BBC director-general Entwistle resigns

George Entwistle (pictured) has resigned as director-general of UK pubcaster the BBC after less than eight weeks in the job, amid a scandal involving flagship BBC2 current affairs strand 'Newsnight.'
November 10, 2012

George Entwistle (pictured) has resigned as director-general of UK pubcaster the BBC after less than eight weeks in the job, amid a scandal involving flagship BBC2 current affairs strand ‘Newsnight.’

Entwistle, who replaced Mark Thompson as DG on September 17, resigned this evening (November 10) after ‘Newsnight’ aired a program wrongly implicating former UK Conservative party treasurer Lord McAlpine in child abuse allegations.

In a statement, Entwistle said: “In the light of the fact that the director-general is also the editor-in-chief and ultimately responsible for all content; and in the light of the unacceptable journalistic standards of the ‘Newsnight’ film broadcast on Friday November 2, I have decided that the honorable thing to do is to step down from the post of director-general.

“When appointed to the role, with 23 years’ experience as a producer and leader at the BBC, I was confident the trustees had chosen the best candidate for the post, and the right person to tackle the challenges and opportunities ahead. However, the wholly exceptional events of the past few weeks have led me to conclude that the BBC should appoint a new leader.”

Tim Davie, currently director of the BBC’s Audio & Music division and due shortly to become CEO of commercial arm BBC Worldwide, will become acting BBC DG, effective tomorrow (November 11), while the public broadcaster seeks out a new leader.

Entwistle’s resignation came less than 12 hours he gave an interview on BBC Radio 4′s ‘Today’ program in which he admitted to being unaware that ‘Newsnight’ was going to make the allegations it did – allegations the program has subsequently retracted, after a victim featured in the news report subsequently admitted that his naming of the politician as one of his abusers was actually a case of mistaken identity.

Lord McAlpine was not named in the particular episode of ‘Newsnight’ but the program referred to the alleged abuser as a “leading Conservative from the time,” according to The Guardian, and said the allegations from one man, Steve Messham, and allegations heard in an older interview from 2000 with another individual pointed to “a leading politician” from the years of Margaret Thatcher’s prime ministership.

With various conjecture making its way onto the Internet concerning the alleged abuser’s identity, Lord McAlpine issued a statement vehemently denying any wrongdoing. Messham then released his own statement, which said in part that “after seeing a picture in the past hour of the individual concerned, this is not the person I identified by a photograph presented to me by the police in the early 1990s, who told me the man in the photograph was Lord McAlpine.”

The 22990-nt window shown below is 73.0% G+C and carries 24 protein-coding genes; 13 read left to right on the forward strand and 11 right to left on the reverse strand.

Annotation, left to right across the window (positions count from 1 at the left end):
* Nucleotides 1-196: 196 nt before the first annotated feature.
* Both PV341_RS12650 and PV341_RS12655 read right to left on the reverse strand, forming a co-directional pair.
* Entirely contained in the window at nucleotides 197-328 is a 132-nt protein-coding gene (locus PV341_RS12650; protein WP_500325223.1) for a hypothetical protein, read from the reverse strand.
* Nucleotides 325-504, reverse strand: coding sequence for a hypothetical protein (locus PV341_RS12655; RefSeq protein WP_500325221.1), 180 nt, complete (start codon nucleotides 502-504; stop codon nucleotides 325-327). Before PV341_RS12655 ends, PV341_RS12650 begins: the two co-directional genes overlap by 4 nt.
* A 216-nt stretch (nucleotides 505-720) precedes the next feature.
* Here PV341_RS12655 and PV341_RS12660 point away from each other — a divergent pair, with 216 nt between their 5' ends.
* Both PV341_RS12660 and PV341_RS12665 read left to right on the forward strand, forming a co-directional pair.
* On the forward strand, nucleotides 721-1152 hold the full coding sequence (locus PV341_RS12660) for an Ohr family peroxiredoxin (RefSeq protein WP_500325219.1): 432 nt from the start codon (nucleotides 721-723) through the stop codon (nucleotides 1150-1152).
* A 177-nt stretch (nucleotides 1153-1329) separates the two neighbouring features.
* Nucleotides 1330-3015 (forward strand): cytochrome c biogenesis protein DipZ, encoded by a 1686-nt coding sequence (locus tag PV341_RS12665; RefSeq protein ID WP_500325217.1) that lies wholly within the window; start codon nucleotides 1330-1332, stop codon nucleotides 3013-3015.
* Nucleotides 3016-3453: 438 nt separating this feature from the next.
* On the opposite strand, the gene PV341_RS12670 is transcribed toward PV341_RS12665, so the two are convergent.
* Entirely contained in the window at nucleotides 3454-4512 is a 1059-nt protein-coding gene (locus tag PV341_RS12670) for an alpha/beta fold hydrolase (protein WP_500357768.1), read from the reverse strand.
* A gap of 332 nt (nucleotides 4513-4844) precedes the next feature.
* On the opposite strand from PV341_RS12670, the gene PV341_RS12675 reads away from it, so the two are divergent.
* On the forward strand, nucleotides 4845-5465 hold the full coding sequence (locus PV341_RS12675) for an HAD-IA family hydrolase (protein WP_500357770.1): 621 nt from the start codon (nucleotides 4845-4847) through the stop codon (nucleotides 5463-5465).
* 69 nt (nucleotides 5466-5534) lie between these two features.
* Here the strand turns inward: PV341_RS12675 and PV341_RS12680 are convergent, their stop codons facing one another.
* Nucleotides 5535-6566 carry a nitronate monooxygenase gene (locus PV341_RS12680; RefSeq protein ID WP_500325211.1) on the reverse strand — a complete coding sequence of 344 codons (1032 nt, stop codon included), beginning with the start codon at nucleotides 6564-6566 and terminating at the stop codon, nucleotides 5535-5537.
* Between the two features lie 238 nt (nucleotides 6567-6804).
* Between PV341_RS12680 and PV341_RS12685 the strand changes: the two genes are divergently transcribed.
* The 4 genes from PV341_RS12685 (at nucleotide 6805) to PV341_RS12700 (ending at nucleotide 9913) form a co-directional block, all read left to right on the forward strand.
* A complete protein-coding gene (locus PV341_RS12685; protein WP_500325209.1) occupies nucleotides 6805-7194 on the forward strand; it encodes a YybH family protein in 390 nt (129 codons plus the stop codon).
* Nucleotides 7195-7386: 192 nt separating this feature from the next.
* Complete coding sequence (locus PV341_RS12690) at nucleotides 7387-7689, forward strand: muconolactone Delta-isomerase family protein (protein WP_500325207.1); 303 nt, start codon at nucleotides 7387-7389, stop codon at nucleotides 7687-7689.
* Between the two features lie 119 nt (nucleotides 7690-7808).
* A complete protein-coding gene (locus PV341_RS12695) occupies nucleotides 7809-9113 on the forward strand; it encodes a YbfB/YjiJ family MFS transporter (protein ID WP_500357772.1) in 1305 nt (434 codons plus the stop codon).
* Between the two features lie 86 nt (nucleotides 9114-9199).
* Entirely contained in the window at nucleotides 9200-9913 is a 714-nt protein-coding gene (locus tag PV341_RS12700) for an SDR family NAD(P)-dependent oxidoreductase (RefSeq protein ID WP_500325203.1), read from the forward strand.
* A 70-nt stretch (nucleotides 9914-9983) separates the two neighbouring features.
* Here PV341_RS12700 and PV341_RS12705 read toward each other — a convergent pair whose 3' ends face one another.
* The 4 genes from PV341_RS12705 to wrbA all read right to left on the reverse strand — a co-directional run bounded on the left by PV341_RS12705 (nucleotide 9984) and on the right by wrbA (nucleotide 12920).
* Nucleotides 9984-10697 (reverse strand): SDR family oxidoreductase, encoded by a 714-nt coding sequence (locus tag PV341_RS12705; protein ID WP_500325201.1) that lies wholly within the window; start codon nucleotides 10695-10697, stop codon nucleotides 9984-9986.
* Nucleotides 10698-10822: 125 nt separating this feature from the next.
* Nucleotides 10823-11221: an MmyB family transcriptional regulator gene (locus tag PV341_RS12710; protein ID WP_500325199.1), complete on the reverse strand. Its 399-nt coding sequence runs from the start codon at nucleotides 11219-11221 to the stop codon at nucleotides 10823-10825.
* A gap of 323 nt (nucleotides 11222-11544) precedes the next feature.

The scandal comes with the pubcaster having become embattled in recent weeks over another child abuse scandal surrounding late BBC presenter Jimmy Savile, who has become the subject of wide-ranging allegations of pedophilia.

Entwistle’s shock resignation indicates the seriousness of the situation facing the BBC, and comes amid a growing consensus among UK newspapers and news organizations that the current crisis is one of the worst the BBC has faced in its 90-year history.

Before taking on the DG role in September, Entwistle had served as head of BBC Knowledge, the Corporation’s factual division, and earlier in his career had served as deputy editor of ‘Newsnight.’

Lord Patten, chairman of the BBC Trust – the broadcaster’s governing body – said in a statement that today was “undoubtedly one of the saddest evenings” of his public life.

“George Entwistle worked for the BBC for 23 years. He exemplifies the finest values of public service broadcasting,” he said. “At the heart of the BBC is its role as a trusted global news organization, and as the editor-in-chief of this organization, George has very honorably offered us his resignation because of the unacceptable mistakes and the unacceptable shoddy journalism which has caused so much controversy.

“He has behaved as editor with huge honor and courage and would that the rest of the world always behaved the same… it is a real tragedy that he has been overwhelmed by these events, as we all were to a great extent, before he was able to act in a way that was clearly necessary.”

About The Author
Managing editor with realscreen publication, an international print and online magazine that covers the non-fiction film and television industries. Darah is an award-winning journalist who has spent over two decades covering a wide range of issues from real estate and urban development to immigration, politics and human rights, primarily with The Vancouver Sun. Prior to joining realscreen, she was editor of Stream Daily, realscreen's sister publication covering the dynamic global digital video industry. She also served a stint as a war reporter in Afghanistan for television and print, and was a national business blogger with Yahoo Canada.